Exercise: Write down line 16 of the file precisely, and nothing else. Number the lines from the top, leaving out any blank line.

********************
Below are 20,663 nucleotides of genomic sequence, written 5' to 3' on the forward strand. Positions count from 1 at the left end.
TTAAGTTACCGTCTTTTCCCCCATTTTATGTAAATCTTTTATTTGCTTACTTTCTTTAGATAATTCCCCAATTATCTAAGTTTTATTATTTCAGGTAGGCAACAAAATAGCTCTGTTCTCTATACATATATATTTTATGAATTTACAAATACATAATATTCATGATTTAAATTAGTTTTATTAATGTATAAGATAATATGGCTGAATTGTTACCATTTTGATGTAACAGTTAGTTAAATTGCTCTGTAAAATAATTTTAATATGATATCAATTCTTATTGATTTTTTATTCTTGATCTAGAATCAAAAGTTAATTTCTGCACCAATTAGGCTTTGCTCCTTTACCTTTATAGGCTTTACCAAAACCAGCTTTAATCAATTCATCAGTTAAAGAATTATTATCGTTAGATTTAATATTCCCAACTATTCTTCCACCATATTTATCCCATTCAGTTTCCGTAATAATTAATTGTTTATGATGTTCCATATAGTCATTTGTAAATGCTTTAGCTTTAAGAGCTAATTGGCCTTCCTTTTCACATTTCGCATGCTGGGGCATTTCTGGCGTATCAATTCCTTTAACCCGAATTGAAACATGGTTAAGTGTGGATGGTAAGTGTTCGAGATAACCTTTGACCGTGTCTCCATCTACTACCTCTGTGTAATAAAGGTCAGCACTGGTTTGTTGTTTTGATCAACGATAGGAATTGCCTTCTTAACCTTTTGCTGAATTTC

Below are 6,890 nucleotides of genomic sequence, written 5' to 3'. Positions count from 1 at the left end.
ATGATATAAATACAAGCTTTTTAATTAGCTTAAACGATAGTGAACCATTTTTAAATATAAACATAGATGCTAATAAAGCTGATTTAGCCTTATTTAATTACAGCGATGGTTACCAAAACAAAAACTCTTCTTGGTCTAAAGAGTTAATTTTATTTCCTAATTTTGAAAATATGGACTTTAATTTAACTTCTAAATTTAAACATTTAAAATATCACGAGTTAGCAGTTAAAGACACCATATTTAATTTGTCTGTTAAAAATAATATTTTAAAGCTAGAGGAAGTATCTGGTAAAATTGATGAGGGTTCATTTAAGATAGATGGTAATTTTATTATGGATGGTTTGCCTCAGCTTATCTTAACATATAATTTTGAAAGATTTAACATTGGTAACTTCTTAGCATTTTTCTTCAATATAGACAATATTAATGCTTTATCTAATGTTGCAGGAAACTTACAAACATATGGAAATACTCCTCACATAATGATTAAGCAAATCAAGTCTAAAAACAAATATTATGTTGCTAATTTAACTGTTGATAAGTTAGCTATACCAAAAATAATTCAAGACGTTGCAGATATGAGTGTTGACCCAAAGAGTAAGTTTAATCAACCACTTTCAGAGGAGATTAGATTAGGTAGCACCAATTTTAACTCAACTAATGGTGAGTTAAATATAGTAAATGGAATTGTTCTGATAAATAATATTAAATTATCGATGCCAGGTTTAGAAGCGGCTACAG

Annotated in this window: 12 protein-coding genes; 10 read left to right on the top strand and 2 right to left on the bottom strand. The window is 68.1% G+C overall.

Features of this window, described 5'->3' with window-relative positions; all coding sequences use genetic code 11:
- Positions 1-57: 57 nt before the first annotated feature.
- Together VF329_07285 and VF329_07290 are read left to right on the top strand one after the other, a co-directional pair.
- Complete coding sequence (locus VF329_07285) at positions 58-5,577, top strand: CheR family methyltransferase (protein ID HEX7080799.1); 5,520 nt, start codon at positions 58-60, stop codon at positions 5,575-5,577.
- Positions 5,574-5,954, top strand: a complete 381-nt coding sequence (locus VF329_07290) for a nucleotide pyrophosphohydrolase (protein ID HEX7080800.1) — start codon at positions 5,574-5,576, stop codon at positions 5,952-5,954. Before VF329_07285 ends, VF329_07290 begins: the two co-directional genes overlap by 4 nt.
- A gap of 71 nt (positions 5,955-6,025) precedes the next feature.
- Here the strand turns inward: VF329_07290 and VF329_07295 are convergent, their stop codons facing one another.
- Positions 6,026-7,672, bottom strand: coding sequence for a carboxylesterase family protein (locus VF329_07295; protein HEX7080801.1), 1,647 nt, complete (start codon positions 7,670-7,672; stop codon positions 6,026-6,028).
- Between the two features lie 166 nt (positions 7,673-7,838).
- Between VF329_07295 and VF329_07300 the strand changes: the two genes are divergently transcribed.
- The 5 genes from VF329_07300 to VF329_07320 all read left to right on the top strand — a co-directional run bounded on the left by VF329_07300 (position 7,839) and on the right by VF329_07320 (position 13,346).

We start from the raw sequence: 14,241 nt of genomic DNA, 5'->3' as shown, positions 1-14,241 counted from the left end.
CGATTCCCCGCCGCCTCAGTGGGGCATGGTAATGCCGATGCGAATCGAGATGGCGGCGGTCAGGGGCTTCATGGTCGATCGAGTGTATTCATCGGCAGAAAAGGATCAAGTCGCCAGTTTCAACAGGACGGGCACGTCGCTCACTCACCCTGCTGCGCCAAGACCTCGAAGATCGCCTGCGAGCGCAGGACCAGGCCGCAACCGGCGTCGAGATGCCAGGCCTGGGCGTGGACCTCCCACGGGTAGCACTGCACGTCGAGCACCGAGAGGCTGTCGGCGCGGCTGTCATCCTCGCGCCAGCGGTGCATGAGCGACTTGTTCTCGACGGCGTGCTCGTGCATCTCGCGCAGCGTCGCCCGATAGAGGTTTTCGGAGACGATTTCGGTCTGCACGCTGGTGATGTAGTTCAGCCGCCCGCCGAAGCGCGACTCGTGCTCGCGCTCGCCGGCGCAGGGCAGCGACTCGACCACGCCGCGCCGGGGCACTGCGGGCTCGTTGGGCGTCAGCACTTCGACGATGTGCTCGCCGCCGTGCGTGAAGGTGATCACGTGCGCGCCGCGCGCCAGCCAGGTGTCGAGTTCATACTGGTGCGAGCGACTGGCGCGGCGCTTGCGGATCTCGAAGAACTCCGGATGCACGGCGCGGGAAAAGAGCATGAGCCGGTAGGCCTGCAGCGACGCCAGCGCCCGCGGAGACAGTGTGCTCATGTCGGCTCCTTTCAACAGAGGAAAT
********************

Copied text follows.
- The 5 genes from VF329_07300 to VF329_07320 all read left to right on the top strand — a co-directional run bounded on the left by VF329_07300 (position 7,839) and on the right by VF329_07320 (position 13,346).